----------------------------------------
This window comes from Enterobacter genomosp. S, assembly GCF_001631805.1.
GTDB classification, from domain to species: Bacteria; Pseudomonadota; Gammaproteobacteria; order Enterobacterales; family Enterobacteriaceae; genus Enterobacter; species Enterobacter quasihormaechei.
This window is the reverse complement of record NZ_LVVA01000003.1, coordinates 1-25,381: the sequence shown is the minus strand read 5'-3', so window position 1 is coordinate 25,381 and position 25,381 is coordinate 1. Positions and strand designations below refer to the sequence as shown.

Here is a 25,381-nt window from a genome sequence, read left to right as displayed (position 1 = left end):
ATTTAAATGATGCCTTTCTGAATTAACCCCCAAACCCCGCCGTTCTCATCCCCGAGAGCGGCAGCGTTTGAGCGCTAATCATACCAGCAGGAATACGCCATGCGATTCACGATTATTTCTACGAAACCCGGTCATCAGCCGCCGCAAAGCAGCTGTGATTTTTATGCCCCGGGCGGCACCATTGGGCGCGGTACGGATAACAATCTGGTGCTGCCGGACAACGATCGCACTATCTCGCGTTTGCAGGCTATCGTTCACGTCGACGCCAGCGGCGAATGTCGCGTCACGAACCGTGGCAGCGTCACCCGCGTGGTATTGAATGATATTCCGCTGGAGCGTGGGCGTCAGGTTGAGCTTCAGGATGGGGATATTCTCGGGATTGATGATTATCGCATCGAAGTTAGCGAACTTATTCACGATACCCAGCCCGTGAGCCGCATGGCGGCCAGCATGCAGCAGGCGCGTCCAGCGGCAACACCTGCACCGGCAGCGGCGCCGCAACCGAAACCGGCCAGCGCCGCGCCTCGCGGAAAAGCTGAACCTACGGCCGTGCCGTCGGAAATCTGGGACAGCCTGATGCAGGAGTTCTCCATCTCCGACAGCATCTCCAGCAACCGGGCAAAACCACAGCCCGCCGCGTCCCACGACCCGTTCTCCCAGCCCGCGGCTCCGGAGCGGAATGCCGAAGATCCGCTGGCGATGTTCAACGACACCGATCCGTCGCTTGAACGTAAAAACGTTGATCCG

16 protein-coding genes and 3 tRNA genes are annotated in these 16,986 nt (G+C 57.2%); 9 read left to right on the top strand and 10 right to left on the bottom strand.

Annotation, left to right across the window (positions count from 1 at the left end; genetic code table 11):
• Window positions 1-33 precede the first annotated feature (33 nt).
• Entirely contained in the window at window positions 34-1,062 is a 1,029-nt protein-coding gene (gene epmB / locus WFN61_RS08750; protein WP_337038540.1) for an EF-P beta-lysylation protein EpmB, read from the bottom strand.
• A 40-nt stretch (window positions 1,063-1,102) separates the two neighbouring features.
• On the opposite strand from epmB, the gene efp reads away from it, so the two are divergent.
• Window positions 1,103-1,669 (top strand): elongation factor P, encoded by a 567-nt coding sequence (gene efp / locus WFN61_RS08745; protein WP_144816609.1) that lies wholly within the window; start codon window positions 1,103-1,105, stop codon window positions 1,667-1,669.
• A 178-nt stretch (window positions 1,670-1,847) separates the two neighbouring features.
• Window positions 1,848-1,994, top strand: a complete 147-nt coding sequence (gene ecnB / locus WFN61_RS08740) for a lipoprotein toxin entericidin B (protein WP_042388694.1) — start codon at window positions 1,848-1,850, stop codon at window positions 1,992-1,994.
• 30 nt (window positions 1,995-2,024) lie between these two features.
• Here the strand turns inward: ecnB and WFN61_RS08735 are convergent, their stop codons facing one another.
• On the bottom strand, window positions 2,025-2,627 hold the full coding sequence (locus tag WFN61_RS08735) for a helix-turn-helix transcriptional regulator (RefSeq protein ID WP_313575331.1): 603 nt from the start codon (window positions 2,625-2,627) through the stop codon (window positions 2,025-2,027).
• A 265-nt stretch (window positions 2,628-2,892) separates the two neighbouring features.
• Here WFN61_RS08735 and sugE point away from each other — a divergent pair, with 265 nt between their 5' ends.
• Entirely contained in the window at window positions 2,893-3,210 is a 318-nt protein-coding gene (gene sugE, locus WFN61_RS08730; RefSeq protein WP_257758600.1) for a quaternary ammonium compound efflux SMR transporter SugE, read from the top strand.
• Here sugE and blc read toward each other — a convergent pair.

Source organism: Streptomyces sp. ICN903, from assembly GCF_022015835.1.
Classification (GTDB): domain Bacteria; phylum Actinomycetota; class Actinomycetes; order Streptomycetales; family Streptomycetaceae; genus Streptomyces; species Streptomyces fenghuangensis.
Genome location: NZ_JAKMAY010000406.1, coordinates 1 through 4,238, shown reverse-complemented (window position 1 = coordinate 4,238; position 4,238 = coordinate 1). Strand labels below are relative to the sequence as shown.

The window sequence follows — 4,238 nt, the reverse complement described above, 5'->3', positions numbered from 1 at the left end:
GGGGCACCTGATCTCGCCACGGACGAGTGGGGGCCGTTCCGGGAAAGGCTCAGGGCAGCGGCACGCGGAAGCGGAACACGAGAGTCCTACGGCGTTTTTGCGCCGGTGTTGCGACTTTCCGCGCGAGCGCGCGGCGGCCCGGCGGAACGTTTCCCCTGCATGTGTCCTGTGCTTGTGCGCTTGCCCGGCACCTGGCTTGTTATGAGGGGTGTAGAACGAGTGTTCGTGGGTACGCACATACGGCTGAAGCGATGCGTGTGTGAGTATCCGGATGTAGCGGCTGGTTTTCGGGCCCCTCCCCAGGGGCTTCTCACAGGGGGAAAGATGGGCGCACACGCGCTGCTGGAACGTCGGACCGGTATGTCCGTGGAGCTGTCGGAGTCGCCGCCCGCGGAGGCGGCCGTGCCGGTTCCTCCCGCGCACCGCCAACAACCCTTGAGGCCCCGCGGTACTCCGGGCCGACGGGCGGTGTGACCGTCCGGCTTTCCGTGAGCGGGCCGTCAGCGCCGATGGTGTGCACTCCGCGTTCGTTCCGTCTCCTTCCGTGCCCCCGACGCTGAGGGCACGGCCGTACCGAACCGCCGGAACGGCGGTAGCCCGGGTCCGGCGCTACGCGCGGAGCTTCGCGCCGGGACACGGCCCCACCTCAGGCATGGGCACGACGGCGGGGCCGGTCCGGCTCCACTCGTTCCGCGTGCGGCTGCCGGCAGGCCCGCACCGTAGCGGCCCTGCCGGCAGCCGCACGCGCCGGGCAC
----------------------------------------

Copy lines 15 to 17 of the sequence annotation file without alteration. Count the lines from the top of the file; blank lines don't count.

• 30 nt (window positions 1,995-2,024) lie between these two features.
• Here the strand turns inward: ecnB and WFN61_RS08735 are convergent, their stop codons facing one another.
• On the bottom strand, window positions 2,025-2,627 hold the full coding sequence (locus tag WFN61_RS08735) for a helix-turn-helix transcriptional regulator (RefSeq protein ID WP_313575331.1): 603 nt from the start codon (window positions 2,625-2,627) through the stop codon (window positions 2,025-2,027).